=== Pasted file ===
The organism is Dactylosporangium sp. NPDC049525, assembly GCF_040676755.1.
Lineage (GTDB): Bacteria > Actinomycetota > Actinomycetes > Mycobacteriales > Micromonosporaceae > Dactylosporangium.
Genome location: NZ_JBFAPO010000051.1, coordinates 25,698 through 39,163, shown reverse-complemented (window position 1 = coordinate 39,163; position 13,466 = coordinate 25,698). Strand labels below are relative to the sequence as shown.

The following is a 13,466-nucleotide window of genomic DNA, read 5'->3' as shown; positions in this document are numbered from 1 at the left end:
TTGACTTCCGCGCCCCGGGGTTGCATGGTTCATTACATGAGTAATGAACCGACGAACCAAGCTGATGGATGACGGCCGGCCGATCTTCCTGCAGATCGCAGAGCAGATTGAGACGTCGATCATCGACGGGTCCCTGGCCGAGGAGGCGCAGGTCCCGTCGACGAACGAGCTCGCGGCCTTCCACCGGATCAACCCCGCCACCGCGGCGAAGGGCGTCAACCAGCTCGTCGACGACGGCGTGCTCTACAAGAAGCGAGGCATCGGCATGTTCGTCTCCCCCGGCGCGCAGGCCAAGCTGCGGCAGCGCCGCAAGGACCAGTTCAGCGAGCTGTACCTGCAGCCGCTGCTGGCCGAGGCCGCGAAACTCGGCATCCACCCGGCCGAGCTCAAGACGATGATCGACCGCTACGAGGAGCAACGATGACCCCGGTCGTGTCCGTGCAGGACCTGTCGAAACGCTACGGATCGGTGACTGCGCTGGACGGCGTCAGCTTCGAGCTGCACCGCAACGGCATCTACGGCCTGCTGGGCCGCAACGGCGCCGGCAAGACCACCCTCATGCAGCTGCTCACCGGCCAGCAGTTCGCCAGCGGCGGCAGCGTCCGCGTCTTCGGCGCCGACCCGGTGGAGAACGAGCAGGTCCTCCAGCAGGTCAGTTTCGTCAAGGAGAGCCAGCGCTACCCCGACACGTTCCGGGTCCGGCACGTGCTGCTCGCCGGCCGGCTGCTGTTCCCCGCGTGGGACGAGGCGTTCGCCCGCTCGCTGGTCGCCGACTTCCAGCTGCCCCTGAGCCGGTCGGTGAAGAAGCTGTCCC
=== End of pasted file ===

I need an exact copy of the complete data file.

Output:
The organism is Dactylosporangium sp. NPDC049525, assembly GCF_040676755.1.
Lineage (GTDB): Bacteria > Actinomycetota > Actinomycetes > Mycobacteriales > Micromonosporaceae > Dactylosporangium.
Genome location: NZ_JBFAPO010000051.1, coordinates 25,698 through 39,163, shown reverse-complemented (window position 1 = coordinate 39,163; position 13,466 = coordinate 25,698). Strand labels below are relative to the sequence as shown.

The following is a 13,466-nucleotide window of genomic DNA, read 5'->3' as shown; positions in this document are numbered from 1 at the left end:
TTGACTTCCGCGCCCCGGGGTTGCATGGTTCATTACATGAGTAATGAACCGACGAACCAAGCTGATGGATGACGGCCGGCCGATCTTCCTGCAGATCGCAGAGCAGATTGAGACGTCGATCATCGACGGGTCCCTGGCCGAGGAGGCGCAGGTCCCGTCGACGAACGAGCTCGCGGCCTTCCACCGGATCAACCCCGCCACCGCGGCGAAGGGCGTCAACCAGCTCGTCGACGACGGCGTGCTCTACAAGAAGCGAGGCATCGGCATGTTCGTCTCCCCCGGCGCGCAGGCCAAGCTGCGGCAGCGCCGCAAGGACCAGTTCAGCGAGCTGTACCTGCAGCCGCTGCTGGCCGAGGCCGCGAAACTCGGCATCCACCCGGCCGAGCTCAAGACGATGATCGACCGCTACGAGGAGCAACGATGACCCCGGTCGTGTCCGTGCAGGACCTGTCGAAACGCTACGGATCGGTGACTGCGCTGGACGGCGTCAGCTTCGAGCTGCACCGCAACGGCATCTACGGCCTGCTGGGCCGCAACGGCGCCGGCAAGACCACCCTCATGCAGCTGCTCACCGGCCAGCAGTTCGCCAGCGGCGGCAGCGTCCGCGTCTTCGGCGCCGACCCGGTGGAGAACGAGCAGGTCCTCCAGCAGGTCAGTTTCGTCAAGGAGAGCCAGCGCTACCCCGACACGTTCCGGGTCCGGCACGTGCTGCTCGCCGGCCGGCTGCTGTTCCCCGCGTGGGACGAGGCGTTCGCCCGCTCGCTGGTCGCCGACTTCCAGCTGCCCCTGAGCCGGTCGGTGAAGAAGCTGTCCC